Mechanisms of early trauma-induced coagulopathy: the clot thickens or not?

Dobson, Geoffrey P., Letson, Hayley L., Sharma, Rajiv, Sheppard, Forest R., and Cap, Andrew P. (2015) Mechanisms of early trauma-induced coagulopathy: the clot thickens or not? Journal of Trauma and Acute Care Surgery, 79 (2). pp. 301-309.

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Abstract

Traumatic-induced coagulopathy (TIC) is a hemostatic disorder that is associated with significant bleeding, transfusion requirements, morbidity and mortality. A disorder similar or analogous to TIC was reported around 70 years ago in patients with shock, hemorrhage, burns, cardiac arrest or undergoing major surgery, and the condition was referred to as a "severe bleeding tendency", "defibrination syndrome", "consumptive disorder.", and later by surgeons treating US Vietnam combat casualties as a "diffuse oozing coagulopathy". In 1982, Moore's group termed it the "bloody vicious cycle", others "the lethal triad", and in 2003 Brohi and colleagues introduced "acute traumatic coagulopathy" (ATC). Since that time, early TIC has been cloaked in many names and acronyms, including a "fibrinolytic form of disseminated intravascular coagulopathy (DIC)". A global consensus on naming is urgently required to avoid confusion. In our view, TIC is a dynamic entity that evolves over time and no single hypothesis adequately explains the different manifestations of the coagulopathy. However, early TIC is not DIC because an increased thrombin-generating potential in vitro does not imply a clinically relevant thrombotic state in vivo as early TIC is characterized by excessive bleeding, not thrombosis. DIC with its diffuse anatomopathologic fibrin deposition appears to be a latter phase progression of TIC associated with unchecked inflammation and multiple organ dysfunction.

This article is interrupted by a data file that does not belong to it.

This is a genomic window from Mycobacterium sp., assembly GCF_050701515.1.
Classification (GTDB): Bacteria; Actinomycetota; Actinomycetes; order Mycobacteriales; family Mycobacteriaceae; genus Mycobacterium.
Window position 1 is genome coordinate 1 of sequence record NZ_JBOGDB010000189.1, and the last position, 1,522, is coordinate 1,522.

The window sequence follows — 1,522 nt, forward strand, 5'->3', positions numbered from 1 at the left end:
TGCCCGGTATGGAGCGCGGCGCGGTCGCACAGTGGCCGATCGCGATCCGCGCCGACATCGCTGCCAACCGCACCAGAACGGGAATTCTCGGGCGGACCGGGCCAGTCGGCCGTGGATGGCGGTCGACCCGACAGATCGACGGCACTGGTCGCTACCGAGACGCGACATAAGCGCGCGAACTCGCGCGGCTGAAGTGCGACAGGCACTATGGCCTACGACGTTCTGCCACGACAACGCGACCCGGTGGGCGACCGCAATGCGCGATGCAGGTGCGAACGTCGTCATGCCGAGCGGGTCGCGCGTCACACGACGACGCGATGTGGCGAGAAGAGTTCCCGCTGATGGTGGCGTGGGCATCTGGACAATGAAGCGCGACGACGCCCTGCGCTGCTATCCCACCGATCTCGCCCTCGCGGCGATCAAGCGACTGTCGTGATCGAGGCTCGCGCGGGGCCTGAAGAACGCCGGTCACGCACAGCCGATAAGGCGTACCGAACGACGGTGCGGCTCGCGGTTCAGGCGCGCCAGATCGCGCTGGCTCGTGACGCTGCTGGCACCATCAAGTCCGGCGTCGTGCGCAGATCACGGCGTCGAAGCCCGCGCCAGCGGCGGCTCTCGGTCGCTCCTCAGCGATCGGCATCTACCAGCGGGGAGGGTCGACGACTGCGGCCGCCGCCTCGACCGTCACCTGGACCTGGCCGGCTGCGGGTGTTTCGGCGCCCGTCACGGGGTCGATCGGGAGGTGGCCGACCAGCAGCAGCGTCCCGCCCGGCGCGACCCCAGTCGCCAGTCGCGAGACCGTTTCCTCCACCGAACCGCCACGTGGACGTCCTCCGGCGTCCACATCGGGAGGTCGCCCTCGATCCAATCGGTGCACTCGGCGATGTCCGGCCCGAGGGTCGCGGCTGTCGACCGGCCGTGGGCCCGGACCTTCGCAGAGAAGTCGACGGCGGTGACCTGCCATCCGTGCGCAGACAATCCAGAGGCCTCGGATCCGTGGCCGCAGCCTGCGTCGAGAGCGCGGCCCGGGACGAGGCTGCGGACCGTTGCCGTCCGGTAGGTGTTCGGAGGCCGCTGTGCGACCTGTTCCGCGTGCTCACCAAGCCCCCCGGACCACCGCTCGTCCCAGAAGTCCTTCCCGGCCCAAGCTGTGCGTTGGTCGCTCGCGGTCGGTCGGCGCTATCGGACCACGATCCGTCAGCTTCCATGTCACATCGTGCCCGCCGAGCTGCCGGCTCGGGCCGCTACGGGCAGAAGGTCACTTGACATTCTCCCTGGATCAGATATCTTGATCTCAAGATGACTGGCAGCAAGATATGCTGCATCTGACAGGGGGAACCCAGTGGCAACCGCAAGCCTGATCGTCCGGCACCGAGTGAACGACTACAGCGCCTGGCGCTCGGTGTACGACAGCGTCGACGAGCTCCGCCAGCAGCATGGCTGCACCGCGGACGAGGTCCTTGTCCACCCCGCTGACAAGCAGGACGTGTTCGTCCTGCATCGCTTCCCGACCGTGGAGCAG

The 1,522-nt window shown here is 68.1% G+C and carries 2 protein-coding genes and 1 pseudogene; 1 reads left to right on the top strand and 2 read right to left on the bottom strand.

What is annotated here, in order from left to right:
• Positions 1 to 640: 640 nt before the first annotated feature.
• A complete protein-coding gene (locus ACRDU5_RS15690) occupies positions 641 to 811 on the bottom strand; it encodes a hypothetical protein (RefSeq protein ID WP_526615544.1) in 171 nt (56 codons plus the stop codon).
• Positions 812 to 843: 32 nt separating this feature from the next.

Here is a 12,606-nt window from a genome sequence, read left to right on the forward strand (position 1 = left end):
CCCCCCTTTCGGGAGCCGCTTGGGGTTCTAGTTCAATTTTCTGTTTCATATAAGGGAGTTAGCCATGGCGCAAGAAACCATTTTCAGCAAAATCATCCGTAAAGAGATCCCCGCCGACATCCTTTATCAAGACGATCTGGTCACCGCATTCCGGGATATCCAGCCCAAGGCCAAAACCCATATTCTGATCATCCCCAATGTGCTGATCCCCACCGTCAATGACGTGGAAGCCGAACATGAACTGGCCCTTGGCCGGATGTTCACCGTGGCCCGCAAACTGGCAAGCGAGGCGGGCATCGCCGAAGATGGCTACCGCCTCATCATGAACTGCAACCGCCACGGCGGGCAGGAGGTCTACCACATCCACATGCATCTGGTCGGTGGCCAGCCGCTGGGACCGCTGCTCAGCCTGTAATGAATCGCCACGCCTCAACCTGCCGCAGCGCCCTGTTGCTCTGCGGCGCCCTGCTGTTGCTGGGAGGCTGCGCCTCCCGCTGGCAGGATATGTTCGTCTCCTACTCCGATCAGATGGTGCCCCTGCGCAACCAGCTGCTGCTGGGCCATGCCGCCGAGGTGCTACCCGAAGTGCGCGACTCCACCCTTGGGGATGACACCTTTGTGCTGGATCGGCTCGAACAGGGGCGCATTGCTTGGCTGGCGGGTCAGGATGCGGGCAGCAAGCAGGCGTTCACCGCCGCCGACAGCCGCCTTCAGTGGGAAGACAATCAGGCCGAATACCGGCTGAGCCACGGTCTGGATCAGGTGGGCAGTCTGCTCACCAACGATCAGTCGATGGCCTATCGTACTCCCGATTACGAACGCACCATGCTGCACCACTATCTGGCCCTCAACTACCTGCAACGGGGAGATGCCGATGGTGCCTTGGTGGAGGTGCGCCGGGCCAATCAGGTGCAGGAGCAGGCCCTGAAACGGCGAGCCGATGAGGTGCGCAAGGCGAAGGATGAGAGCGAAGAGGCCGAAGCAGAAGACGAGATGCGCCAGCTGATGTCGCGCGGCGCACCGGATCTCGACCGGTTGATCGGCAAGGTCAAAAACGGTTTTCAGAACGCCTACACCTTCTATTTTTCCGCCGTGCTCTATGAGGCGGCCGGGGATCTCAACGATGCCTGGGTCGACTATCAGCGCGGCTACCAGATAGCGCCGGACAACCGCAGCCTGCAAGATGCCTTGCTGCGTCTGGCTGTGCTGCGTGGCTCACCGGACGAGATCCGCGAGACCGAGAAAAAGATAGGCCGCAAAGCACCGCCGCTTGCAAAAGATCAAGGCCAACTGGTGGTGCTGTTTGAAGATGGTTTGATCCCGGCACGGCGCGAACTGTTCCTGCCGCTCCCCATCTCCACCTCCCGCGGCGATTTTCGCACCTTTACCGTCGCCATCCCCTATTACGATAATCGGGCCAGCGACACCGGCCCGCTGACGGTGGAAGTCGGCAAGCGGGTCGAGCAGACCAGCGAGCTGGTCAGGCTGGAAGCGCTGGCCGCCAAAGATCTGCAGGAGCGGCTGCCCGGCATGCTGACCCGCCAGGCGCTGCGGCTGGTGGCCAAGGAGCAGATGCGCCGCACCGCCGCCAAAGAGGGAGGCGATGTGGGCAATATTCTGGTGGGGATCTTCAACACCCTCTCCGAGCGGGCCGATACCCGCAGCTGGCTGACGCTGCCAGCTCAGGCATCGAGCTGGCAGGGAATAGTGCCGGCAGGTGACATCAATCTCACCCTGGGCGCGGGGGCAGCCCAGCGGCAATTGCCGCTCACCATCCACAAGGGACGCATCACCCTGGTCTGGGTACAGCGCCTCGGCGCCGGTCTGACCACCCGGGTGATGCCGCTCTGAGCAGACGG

Item ID: 43843
Item Type: Article (Research - C1)
ISSN: 2163-0763
Funders: James Cook University, US SOCOM, Department of Defence (DoD), USA
Projects and Grants: DoD Award W81XWH-15-1-0002
Date Deposited: 12 May 2016 03:09
FoR Codes: 11 MEDICAL AND HEALTH SCIENCES > 1116 Medical Physiology > 111603 Systems Physiology @ 100%
SEO Codes: 92 HEALTH > 9201 Clinical Health (Organs, Diseases and Abnormal Conditions) > 920101 Blood Disorders @ 100%
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